A contrast enema is an exam that takes x-ray pictures of the large bowel (colon).
You’ll be told if your child has to do anything to get ready for the exam.
Your child will be taken into a room that has a large camera over a table. This room is often a little cool.
A doctor and a technologist will do the exam. Your child will have to change into a hospital gown.
There will be a plastic bag full of liquid hanging on a pole. A plastic tube will be connected to the bag. The liquid is called contrast. The contrast outlines the inside of the colon and lets the x-rays “see” what the inside of your child’s colon looks like.
Your child will start the exam by lying on their left side on the table, with the knees pulled up close to their stomach. A little bit of the tube attached to the bag will be gently slid into your child’s rectum. This may feel a little uncomfortable. Tape will be used on your child’s skin to hold the tube in place.
The doctor will let some of the contrast from the bag slowly run down the tube and into the colon. While looking at a TV screen, the doctor may stop and start the flow of the contrast.
X-ray pictures will be taken as the contrast moves through your child’s colon. It’s important your child try to lie very still while the pictures are being taken.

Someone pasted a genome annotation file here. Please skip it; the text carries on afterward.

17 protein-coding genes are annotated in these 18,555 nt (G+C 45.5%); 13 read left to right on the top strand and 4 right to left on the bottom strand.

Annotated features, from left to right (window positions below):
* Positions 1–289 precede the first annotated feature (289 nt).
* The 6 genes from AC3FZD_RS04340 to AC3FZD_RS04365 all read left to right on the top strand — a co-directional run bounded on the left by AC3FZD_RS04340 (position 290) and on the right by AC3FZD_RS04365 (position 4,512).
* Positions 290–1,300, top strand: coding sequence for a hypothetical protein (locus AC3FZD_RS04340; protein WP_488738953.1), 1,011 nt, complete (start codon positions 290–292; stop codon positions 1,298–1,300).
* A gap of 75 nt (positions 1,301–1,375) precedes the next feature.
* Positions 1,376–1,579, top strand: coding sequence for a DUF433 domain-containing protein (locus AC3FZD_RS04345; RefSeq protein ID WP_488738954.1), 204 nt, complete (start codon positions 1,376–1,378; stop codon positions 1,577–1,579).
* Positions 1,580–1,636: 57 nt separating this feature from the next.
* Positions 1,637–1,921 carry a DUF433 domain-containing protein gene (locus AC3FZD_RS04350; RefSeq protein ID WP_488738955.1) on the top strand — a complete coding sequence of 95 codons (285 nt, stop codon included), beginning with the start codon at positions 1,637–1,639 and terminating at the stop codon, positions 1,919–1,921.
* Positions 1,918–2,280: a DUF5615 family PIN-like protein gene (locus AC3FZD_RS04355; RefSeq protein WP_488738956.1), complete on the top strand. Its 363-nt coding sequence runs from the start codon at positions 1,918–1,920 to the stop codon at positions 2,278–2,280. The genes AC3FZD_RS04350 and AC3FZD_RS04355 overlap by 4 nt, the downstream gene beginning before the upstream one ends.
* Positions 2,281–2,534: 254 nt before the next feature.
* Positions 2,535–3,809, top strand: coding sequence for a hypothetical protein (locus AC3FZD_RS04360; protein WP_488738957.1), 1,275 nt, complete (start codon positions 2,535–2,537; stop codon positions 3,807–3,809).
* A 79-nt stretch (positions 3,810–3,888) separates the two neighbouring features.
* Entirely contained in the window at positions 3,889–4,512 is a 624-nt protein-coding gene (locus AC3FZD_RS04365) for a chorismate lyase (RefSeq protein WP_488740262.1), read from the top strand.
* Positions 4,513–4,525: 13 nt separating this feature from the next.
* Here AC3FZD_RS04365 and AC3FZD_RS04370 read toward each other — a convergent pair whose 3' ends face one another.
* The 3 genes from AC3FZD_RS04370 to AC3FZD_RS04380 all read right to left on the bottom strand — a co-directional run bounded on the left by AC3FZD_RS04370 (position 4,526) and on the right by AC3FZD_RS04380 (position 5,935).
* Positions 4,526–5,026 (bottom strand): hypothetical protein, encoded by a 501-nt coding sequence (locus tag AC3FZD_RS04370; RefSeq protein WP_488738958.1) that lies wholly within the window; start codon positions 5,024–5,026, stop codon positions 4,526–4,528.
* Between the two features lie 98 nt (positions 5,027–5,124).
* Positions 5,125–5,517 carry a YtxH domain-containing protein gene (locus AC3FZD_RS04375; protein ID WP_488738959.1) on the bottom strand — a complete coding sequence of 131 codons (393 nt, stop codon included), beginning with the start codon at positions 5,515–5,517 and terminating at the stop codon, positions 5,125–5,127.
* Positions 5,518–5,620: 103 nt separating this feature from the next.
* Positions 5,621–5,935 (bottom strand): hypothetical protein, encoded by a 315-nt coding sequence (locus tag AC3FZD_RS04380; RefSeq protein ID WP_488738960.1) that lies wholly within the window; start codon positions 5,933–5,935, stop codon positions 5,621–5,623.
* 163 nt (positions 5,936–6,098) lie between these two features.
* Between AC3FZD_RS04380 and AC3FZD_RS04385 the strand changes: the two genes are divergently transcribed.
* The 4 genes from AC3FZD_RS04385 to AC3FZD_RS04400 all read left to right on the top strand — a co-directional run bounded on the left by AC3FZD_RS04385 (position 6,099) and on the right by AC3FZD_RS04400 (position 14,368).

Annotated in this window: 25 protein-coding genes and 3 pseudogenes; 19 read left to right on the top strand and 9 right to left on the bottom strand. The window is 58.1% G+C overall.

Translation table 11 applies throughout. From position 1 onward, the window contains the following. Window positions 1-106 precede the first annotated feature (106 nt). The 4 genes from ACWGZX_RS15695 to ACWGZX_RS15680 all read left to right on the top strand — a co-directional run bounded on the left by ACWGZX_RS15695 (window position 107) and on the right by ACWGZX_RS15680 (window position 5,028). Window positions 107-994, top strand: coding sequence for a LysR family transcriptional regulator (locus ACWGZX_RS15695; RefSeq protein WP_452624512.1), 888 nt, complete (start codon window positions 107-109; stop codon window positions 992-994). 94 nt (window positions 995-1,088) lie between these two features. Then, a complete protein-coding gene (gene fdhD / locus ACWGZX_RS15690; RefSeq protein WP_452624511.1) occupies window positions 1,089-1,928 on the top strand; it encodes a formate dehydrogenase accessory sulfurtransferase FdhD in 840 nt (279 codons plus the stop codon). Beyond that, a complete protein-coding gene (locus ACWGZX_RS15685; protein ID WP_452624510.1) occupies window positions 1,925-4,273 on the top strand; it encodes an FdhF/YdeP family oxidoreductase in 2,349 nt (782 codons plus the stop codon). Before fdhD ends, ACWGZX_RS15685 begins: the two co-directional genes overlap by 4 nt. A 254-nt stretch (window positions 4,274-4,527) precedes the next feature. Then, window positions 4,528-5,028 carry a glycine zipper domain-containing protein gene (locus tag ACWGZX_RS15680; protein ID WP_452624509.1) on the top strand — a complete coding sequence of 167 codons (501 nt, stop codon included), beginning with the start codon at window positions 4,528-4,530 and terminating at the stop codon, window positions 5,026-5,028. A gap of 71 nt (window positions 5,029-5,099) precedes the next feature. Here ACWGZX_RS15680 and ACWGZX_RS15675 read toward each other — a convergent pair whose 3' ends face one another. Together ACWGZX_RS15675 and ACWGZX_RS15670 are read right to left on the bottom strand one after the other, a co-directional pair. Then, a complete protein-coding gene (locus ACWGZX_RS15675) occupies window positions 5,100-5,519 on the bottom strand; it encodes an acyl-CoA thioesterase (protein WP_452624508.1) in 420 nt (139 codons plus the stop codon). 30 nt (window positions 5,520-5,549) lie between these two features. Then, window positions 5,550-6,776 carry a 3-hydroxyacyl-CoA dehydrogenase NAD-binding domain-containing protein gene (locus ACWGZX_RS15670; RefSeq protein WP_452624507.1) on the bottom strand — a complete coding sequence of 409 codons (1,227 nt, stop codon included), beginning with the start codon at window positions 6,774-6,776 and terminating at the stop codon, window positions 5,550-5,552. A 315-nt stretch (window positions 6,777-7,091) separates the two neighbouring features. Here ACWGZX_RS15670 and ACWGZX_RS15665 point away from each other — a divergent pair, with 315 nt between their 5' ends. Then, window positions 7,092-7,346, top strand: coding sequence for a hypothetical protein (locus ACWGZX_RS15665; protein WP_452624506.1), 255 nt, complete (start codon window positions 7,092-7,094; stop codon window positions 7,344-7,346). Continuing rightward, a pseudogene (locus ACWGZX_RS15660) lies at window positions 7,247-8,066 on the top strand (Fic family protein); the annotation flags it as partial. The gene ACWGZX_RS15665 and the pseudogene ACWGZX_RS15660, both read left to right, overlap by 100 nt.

The doctor may ask your child to move into different positions during the exam. This helps the contrast move through their colon, which lets the doctor see their insides better.
After a few minutes, your child may begin to feel very full, like they really have to have a bowel movement. Once all the pictures have been taken, your child can use the washroom.
Your child can go home after the test and carry on with his or her day as usual.
Try to have your child drink extra fluids for the first few days after the exam to help clear the contrast from their body.
The test results will be sent to the doctor who ordered the exam in about 1 week.
For 24/7 nurse advice and general health information, call Health Link at 811.
Current as of: September 25, 2020
Author: Diagnostic Imaging, Alberta Health Services
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